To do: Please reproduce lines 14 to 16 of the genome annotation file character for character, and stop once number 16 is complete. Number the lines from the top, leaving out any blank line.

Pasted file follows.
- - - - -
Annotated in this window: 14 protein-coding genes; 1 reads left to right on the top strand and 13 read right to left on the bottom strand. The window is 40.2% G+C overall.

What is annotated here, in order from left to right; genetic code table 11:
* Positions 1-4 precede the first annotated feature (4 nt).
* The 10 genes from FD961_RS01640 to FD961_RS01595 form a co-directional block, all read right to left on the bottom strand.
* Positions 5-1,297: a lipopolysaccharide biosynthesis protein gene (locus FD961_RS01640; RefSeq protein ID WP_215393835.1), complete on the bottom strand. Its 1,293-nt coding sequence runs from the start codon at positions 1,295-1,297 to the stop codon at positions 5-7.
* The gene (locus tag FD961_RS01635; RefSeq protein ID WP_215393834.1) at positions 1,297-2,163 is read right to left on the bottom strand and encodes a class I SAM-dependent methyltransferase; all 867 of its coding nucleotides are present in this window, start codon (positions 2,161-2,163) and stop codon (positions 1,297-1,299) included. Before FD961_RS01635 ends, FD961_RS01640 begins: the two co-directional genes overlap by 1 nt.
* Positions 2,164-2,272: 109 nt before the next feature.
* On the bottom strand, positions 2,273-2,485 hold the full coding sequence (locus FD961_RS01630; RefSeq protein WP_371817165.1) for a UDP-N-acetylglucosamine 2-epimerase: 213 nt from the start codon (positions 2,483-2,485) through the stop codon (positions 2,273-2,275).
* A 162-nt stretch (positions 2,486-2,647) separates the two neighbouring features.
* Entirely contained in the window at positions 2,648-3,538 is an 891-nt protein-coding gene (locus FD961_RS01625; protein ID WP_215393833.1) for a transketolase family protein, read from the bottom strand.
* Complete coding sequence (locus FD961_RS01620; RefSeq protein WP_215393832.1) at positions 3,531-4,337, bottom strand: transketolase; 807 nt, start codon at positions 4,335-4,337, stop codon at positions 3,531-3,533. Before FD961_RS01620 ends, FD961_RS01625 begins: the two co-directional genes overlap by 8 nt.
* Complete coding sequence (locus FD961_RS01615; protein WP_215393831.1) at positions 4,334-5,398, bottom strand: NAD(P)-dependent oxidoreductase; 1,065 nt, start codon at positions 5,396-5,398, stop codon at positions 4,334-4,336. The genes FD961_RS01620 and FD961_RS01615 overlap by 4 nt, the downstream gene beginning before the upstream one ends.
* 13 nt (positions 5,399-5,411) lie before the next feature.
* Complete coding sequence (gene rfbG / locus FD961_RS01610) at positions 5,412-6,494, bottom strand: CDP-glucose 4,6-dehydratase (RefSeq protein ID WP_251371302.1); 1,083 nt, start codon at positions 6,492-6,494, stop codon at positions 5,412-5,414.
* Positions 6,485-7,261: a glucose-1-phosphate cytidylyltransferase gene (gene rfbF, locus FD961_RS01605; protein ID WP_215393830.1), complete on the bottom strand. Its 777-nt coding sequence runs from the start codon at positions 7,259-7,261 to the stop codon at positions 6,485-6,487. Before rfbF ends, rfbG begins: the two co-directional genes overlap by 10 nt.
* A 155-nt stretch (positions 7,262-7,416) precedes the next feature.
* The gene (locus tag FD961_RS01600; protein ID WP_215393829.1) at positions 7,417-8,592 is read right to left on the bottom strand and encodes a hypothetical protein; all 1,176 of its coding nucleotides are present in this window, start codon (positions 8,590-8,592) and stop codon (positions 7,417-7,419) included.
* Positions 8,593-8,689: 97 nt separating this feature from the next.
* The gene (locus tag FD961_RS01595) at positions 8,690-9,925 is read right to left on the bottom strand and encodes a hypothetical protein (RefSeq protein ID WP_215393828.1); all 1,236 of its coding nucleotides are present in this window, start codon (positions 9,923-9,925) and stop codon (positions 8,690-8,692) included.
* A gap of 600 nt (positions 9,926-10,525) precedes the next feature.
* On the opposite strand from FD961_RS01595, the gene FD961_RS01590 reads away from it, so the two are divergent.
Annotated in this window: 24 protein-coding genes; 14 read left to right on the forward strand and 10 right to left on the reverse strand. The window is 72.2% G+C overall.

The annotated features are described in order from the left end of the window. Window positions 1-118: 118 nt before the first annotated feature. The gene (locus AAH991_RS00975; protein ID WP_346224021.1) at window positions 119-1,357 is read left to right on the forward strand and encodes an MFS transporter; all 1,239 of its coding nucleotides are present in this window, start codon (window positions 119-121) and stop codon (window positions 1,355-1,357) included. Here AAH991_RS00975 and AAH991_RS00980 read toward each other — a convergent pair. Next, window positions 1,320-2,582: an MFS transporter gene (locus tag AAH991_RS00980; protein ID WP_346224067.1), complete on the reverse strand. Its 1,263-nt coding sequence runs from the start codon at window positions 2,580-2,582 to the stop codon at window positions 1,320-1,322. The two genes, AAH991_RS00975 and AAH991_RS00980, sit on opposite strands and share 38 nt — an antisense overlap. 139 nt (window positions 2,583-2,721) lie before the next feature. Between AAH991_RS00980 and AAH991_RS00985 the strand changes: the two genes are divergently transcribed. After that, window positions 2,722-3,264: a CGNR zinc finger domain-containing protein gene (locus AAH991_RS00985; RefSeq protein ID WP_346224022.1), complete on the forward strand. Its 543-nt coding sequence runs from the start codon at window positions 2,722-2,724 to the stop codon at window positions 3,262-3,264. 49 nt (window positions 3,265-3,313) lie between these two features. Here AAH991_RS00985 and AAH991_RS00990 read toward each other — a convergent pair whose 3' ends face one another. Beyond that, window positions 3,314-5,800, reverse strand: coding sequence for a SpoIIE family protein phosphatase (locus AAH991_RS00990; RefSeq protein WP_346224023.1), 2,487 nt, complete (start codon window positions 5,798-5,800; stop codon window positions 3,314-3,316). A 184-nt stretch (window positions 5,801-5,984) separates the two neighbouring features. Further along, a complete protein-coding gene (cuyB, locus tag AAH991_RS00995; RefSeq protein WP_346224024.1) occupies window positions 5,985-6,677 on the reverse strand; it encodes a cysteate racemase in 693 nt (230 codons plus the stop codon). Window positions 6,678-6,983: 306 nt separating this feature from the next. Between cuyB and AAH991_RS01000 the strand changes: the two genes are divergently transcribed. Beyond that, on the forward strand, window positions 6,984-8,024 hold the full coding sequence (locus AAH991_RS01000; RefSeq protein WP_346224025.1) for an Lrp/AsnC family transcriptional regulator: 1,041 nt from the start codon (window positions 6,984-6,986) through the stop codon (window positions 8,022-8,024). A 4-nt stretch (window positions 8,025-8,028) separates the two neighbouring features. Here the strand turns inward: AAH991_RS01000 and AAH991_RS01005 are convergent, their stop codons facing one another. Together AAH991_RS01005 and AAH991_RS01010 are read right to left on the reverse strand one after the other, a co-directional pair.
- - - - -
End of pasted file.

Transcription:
* Complete coding sequence (gene rfbG / locus FD961_RS01610) at positions 5,412-6,494, bottom strand: CDP-glucose 4,6-dehydratase (RefSeq protein ID WP_251371302.1); 1,083 nt, start codon at positions 6,492-6,494, stop codon at positions 5,412-5,414.
* Positions 6,485-7,261: a glucose-1-phosphate cytidylyltransferase gene (gene rfbF, locus FD961_RS01605; protein ID WP_215393830.1), complete on the bottom strand. Its 777-nt coding sequence runs from the start codon at positions 7,259-7,261 to the stop codon at positions 6,485-6,487. Before rfbF ends, rfbG begins: the two co-directional genes overlap by 10 nt.
* A 155-nt stretch (positions 7,262-7,416) precedes the next feature.